Energy Keepers explains Flathead Lake level
Daily Inter Lake | September 10, 2020 2:00 PM
Data from the United States Geological Survey shows Flathead Lake’s water level has been dipping close to the 2,982-foot mark since the beginning of September — a depth property owners on the lake are all too familiar with, as it means it’s time to take their boats out of the water.
The lake level is typically held at or near full pool, or 2,983 feet, from June 15 through Labor Day Weekend. At that depth, businesses and property owners from Polson to Bigfork Bay are able to utilize the lake for recreation without worry of shallow water. And according to Energy Keepers Chief Commercial Officer Travis Togo, this year will be no exception.
“It’s the same every year, and I can’t emphasize that enough,” Togo said. “So as far as people recreating and using their boats, they are good to go through this holiday weekend. Nothing out of the ordinary is occurring.”
Energy Keepers, a corporation of the Confederated Salish and Kootenai Tribes (CSKT), is the primary entity tasked with maintaining the lake’s water level. Other stakeholders include the U.S. Army Corps of Engineers and the U.S. Bureau of Reclamation, which operates the Hungry Horse Dam.
The outflow is regulated by the Séliš Ksanka Ql’ispé Dam, formerly Kerr Dam, located near Polson in the Lower Flathead River. The dam, which generates enough electricity to supply at least 100,000 homes annually, came under CSKT ownership in 2015. The tribes are the first in the nation to own and operate a major hydropower facility.
Togo said CSKT has managed Flathead Lake levels similarly year after year since the tribe purchased the dam. He said some years the lake may be held closer to 2,982 than 2,983 feet during the peak months, but it always falls within that range. When raising and lowering the water level, he said there are many competing interests the dam operators have to consider.
“We manage this resource for multiple public purposes. It’s not used only for recreation, it’s used for flood risk management, fisheries, irrigation and a whole host of different things,” he said.
According to Togo, there is no law or contractual agreement that requires CSKT to hold the lake at a specified depth throughout the summer — something he emphasized predates tribal ownership. But he said regardless, CSKT strives to fill Flathead Lake because they wish to be good stewards of the resource.
“We try to do what is right and prudent,” Togo said.
When asked if CSKT would consider putting such an agreement into writing in order to alleviate some stress for property and business owners around the lake, he said there are too many unpredictable weather and environmental factors that could impact such an agreement.
“In the spring when we begin to fill the lake, a lot of that has to do with the snowpack that we saw during the winter time. So sometimes if the snowpack isn’t great, we might miss our June fill date, even though that hasn’t happened yet under our ownership,” Togo said. “It’s an adaptive management situation and there are a lot of different variables.”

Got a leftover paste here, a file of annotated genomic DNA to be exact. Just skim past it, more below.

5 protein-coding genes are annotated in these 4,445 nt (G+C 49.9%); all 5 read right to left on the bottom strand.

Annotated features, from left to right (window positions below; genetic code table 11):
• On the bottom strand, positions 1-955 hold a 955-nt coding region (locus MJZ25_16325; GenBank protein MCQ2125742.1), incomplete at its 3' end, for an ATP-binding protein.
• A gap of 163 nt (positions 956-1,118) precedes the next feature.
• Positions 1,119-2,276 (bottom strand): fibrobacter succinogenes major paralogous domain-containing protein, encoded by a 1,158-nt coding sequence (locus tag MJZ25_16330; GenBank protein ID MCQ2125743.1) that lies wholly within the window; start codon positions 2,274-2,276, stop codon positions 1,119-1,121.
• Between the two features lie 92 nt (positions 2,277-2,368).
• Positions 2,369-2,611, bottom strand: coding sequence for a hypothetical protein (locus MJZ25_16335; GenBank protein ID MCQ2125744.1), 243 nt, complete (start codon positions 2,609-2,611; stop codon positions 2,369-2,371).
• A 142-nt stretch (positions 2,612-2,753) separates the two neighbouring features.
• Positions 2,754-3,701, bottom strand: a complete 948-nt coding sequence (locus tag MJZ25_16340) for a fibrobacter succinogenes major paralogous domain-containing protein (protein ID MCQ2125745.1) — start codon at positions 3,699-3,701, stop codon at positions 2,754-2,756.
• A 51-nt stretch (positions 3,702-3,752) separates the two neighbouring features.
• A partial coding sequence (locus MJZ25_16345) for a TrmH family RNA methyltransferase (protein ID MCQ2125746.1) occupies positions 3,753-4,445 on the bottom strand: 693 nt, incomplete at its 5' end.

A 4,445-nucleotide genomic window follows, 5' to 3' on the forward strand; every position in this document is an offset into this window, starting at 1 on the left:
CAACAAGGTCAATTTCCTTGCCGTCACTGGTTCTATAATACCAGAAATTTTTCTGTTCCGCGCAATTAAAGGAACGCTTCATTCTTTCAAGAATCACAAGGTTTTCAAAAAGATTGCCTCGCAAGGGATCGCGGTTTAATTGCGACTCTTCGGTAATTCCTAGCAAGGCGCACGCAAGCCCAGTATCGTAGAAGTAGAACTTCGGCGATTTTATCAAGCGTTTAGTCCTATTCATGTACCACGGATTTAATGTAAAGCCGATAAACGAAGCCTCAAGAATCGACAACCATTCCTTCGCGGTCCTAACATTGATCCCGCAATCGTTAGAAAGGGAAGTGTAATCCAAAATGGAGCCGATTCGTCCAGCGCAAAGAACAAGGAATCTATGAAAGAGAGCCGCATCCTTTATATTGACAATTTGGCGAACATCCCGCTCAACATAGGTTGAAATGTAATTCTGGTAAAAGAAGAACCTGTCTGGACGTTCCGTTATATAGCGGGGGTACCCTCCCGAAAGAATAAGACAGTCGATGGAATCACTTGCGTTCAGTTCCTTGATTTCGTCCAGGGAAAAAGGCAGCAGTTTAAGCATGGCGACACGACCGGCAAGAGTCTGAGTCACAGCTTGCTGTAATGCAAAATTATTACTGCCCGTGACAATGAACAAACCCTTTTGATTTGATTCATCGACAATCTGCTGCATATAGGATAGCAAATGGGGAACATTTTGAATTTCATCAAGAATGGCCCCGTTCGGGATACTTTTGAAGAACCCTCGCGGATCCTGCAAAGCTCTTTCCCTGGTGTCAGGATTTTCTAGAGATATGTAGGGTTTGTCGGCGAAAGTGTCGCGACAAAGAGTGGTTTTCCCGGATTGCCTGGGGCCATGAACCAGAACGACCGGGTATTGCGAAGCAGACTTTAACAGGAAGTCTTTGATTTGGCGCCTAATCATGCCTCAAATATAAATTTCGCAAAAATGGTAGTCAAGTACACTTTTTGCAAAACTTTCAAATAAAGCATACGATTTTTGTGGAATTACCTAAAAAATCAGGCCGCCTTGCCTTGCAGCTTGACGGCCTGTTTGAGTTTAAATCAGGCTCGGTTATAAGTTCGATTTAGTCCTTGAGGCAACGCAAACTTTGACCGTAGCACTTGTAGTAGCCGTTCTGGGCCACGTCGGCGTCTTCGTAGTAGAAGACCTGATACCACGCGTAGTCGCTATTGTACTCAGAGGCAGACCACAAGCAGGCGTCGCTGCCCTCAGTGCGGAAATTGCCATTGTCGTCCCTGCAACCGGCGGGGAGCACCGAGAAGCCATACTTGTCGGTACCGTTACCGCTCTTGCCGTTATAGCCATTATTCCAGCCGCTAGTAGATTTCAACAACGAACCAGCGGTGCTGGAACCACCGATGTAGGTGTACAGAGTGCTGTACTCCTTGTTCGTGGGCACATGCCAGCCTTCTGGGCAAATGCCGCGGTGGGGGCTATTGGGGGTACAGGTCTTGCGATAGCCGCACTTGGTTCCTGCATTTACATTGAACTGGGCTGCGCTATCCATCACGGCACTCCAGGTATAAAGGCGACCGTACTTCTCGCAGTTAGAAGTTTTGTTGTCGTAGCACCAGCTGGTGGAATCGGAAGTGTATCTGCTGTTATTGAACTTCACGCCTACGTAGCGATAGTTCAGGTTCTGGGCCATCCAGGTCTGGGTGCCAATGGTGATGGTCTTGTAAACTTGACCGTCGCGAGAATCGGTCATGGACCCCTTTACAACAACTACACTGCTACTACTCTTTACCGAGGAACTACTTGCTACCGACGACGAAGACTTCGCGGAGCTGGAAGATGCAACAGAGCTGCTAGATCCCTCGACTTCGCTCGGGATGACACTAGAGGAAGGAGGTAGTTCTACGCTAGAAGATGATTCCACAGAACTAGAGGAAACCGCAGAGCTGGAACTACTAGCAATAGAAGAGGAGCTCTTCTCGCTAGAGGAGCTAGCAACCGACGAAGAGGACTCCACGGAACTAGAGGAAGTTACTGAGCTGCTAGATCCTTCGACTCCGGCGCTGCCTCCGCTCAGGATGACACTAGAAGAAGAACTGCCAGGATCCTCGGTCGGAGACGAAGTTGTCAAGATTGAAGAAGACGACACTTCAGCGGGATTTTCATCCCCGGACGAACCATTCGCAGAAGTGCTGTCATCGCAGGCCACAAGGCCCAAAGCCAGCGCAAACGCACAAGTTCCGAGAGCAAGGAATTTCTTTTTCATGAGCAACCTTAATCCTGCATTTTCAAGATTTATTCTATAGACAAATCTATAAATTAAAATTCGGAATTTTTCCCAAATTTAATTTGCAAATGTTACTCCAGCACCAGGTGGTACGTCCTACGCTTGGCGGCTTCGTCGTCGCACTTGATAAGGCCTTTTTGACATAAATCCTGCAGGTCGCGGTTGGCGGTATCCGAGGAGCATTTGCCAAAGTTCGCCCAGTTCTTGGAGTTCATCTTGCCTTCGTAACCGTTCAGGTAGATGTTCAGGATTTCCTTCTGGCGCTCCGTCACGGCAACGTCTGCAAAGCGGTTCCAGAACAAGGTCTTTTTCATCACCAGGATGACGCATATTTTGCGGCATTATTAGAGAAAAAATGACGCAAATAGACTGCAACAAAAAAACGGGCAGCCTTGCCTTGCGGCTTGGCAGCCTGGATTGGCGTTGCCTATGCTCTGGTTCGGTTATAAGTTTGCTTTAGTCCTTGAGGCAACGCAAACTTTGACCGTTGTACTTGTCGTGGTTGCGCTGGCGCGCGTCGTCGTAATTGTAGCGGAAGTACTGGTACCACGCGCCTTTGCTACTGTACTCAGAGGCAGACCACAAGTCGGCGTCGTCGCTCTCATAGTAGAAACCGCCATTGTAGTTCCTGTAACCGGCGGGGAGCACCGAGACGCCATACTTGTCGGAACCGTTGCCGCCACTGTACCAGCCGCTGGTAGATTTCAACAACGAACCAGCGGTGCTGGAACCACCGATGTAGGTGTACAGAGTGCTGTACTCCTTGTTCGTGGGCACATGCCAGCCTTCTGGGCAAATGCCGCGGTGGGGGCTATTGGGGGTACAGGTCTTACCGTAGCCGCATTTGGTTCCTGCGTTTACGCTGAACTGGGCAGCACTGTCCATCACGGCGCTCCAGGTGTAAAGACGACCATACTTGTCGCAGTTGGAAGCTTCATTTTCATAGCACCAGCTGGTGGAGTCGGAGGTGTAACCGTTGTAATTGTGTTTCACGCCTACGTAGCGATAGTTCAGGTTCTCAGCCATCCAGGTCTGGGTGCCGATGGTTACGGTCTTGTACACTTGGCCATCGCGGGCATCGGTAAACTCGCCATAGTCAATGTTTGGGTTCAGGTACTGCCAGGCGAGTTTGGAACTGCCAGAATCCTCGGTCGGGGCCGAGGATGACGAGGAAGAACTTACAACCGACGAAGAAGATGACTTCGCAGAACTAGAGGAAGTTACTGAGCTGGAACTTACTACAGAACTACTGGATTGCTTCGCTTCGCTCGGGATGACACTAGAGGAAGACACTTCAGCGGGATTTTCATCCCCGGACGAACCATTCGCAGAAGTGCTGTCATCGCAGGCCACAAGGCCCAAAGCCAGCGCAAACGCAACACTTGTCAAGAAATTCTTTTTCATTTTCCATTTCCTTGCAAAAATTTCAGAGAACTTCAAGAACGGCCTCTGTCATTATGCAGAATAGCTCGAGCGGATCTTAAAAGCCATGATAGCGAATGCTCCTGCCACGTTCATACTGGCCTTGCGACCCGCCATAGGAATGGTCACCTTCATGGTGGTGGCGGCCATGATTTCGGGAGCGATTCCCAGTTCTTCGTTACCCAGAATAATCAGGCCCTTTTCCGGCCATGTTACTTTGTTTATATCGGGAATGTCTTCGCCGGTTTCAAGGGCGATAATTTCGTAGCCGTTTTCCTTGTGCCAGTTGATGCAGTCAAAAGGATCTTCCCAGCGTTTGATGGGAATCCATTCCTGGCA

As one example, Togo pointed to the summer of 2015, just months before the tribes took over ownership. A drought had plagued Northwest Montana, as well as the majority of the Pacific Northwest area, and the lake level that year began dropping to the 2,982-foot mark in early August. The area hasn’t experienced a drought that severe since then, but Togo did say if such extreme weather affects the region in the future, it is possible the lake may fill after that June 15 date or possibly drop a little before the holiday weekend.
Still, some around the lake would argue anything short of full pool during the entire summer is unacceptable.
One such person is Wayne Schile, who for decades has pushed for “90 days, full pool.” Schile is a longtime Flathead Lake property owner and argues the lake should be as close as possible to the 2,983-foot mark from June 15 to Sept. 15.
“For the sake of property owners and commerce in the area, Flathead needs to be held at full pool. No exceptions,” said Schile, who is also the president of Shore, a nonprofit dedicated to watchdogging over the water levels at Flathead. “When fewer people are boating, these businesses on Flathead start hurting.”
Schile and others question whether profits from dam hydropower play a role in when CSKT decides to drop lake levels. Schile pointed to earlier this year when the tribes entered into a 15-year contract with Puget Sound Energy Inc. in Washington state.
According to one article from the Associated Press, the dam will provide the company with 40 megawatts of power. The deal was struck in February and CSKT began supplying the power in March of this year.
Togo said while certain aspects of the contractual agreement are confidential, he said the dam is “beyond capable” of providing that power while also keeping Flathead Lake within a foot of full pool for the bulk of summer.
“That contract in no way, shape or form determines how we maintain the natural resource,” Togo said. “We are quite proud of that deal actually, as we are contributing to that state’s move to cleaner energy.”
According to Associated Press reporting, Washington utilities face a 2025 deadline to stop billing customers for coal power under the state’s Clean Energy Transformation Act, which requires electricity to be free of greenhouse gas emissions by 2045. The deal “will supplant Puget’s delivery of coal-fired electricity from the Colstrip Power Plant in Montana after 2025.”
As of Friday morning, the U.S. Geological Survey’s website showed Flathead Lake levels are at 2,892.15 feet. After Labor Day Weekend, the public can expect the lake to steadily drop to at least 2,981 feet by the end of October.
Reporter Kianna Gardner can be reached at 758-4407 or firstname.lastname@example.org